Paired Exchange and Donor Chains
You would think if a donor and recipient don’t have compatible blood or tissue types, the journey to donate a kidney comes to a screeching halt. Good news: it doesn't have to.
Say you want to donate to a relative or friend, but you find out through testing that you aren't a match. If you're healthy, there's still a way you can help them get the transplant they need.
Registries such as the National Kidney Registry and some transplant centers help match incompatible donor/recipient pairs through a miraculous program called paired exchange. Registries use the magic of algorithms to match two incompatible pairs – willing donors who aren't a match for someone they want to donate to – for a kidney “swap” of sorts.
How Paired Exchange Works
On a very basic level paired exchange works like this: Gavin in Los Angeles wants to donate to his wife, Yolanda. Carl in Cincinnati wants to donate to his friend Murray. Neither donor is a match for their recipient—they're known as incompatible pairs.
At that point, Gavin and Carl can decide if they're willing to donate their kidneys to someone they don't know but match, so that their wife and friend can get a kidney—from someone they don't know but match. They say yes and register with a kidney registry.
The registry puts computer algorithms to work and finds that Gavin is compatible with Murray and Carl is compatible with Yolanda. The two pairs do a kidney swap. Although the donors aren’t giving their kidneys to whom they originally intended, it’s a big win because it means two people receive life-saving transplants.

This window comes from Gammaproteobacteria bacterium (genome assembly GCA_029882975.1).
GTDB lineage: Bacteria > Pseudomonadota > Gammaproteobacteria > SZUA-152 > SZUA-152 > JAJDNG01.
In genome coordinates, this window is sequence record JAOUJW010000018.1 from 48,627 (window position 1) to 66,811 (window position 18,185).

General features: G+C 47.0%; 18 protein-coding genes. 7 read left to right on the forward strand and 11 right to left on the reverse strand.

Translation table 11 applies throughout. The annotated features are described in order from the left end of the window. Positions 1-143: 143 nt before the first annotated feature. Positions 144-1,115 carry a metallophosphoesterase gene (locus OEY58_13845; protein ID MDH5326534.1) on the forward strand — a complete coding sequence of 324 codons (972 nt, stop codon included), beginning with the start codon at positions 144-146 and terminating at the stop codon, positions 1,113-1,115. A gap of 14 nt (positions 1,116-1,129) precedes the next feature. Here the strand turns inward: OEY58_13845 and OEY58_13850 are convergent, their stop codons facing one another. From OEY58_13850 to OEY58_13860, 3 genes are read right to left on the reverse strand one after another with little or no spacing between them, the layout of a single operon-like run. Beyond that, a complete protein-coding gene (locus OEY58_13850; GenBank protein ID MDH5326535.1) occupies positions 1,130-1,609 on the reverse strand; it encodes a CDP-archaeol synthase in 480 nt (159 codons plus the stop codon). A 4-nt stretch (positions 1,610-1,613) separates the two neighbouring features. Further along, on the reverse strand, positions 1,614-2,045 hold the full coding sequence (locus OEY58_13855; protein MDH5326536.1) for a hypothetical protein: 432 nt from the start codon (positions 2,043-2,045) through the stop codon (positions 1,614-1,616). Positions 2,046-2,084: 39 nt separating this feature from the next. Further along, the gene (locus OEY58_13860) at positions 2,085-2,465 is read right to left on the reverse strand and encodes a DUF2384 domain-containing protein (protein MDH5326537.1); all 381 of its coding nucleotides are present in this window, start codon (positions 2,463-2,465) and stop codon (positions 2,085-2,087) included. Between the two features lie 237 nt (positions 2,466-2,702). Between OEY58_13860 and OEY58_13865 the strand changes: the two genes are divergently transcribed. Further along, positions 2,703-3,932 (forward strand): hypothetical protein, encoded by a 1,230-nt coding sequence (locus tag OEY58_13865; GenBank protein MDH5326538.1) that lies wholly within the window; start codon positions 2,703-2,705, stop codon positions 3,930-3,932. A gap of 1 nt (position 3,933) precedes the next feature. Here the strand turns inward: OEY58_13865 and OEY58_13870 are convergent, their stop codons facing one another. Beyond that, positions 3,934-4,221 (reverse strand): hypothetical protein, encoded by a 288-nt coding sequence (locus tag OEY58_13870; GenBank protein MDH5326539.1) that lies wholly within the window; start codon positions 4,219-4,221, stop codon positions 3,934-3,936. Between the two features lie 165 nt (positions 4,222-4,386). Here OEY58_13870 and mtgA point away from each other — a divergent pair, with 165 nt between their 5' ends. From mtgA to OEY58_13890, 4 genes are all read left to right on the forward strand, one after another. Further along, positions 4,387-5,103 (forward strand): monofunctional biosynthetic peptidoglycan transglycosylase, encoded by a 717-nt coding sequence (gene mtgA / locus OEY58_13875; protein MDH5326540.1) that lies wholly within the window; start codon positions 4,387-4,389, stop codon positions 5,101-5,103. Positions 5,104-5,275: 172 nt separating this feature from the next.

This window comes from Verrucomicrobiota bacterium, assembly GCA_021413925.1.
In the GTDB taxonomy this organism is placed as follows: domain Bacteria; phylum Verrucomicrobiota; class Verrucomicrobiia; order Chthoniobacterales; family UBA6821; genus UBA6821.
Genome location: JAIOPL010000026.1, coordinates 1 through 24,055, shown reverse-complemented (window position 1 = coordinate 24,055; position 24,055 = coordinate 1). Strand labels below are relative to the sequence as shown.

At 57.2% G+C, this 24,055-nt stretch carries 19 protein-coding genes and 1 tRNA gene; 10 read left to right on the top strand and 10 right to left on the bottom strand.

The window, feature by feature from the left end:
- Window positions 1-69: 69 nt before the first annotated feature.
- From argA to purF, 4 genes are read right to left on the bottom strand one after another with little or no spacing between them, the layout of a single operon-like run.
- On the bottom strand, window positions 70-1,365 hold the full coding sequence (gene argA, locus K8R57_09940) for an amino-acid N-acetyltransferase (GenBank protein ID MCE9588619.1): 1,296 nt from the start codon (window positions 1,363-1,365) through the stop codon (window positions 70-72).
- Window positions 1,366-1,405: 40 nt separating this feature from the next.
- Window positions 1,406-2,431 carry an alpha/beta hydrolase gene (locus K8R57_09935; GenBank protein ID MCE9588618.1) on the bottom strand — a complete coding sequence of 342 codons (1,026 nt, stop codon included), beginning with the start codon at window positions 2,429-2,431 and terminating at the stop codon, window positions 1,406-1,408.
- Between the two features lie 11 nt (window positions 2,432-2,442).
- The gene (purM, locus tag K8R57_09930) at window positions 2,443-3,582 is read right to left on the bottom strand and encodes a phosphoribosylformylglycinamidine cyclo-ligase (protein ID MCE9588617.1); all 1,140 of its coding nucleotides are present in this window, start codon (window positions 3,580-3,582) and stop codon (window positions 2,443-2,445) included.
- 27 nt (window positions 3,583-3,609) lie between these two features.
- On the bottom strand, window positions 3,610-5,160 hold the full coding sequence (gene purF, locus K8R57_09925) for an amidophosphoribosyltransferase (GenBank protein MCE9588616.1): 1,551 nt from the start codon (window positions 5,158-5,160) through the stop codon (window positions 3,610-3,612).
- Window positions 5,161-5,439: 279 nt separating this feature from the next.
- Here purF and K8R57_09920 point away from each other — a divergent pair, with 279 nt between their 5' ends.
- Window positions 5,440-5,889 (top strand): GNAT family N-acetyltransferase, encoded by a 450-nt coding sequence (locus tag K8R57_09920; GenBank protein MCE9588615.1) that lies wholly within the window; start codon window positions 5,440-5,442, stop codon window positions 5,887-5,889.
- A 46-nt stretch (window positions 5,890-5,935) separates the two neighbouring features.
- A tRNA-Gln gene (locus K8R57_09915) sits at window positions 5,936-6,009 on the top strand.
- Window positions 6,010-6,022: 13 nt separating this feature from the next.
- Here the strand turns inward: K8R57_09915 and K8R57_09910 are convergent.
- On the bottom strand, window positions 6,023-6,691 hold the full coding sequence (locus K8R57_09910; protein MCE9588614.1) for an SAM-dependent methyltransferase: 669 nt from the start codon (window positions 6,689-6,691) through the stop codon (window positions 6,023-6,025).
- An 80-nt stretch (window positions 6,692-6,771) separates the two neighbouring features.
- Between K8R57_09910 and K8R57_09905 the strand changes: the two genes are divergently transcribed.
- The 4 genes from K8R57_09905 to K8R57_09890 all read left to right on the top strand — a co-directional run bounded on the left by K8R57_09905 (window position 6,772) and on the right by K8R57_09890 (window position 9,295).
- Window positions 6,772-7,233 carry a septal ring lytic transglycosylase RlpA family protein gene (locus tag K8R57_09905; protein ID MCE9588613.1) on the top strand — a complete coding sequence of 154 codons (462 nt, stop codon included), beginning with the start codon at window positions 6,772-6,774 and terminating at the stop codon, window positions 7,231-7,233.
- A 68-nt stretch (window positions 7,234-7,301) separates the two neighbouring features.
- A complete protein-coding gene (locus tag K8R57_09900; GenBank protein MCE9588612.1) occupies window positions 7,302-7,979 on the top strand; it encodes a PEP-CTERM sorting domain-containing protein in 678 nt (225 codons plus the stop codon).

It gets even better if an altruistic (also known as a non-directed donor) gets thrown into the mix. An altruistic donor is someone who doesn’t have a specific person they want to donate to. They simply want to help someone who needs a kidney. (Amazing, right?)
Since it's not part of a paired exchange, or kidney swap, an altruistic donor’s kidney becomes an “extra” kidney that can set off a chain of donations. In 2015, one altruistic donor set off a chain of 34 transplants at 26 different hospitals across the U.S.
Sometimes a recipient who's in the registry with an incompatible donor ends up getting a kidney through a direct match or a deceased donor kidney. That donor can stay in the registry as an altruistic donor or decide not to. Those donors who stay in are usually matched quickly and become part of a chain of transplants.
If you want to donate to someone you know but find out you're not a match, you'll have the same options available. It can be disappointing to find out you're not a match to donate directly. But on the upside, paired exchange and an altruistic donation through a registry helps two people—maybe more—get a life-saving kidney.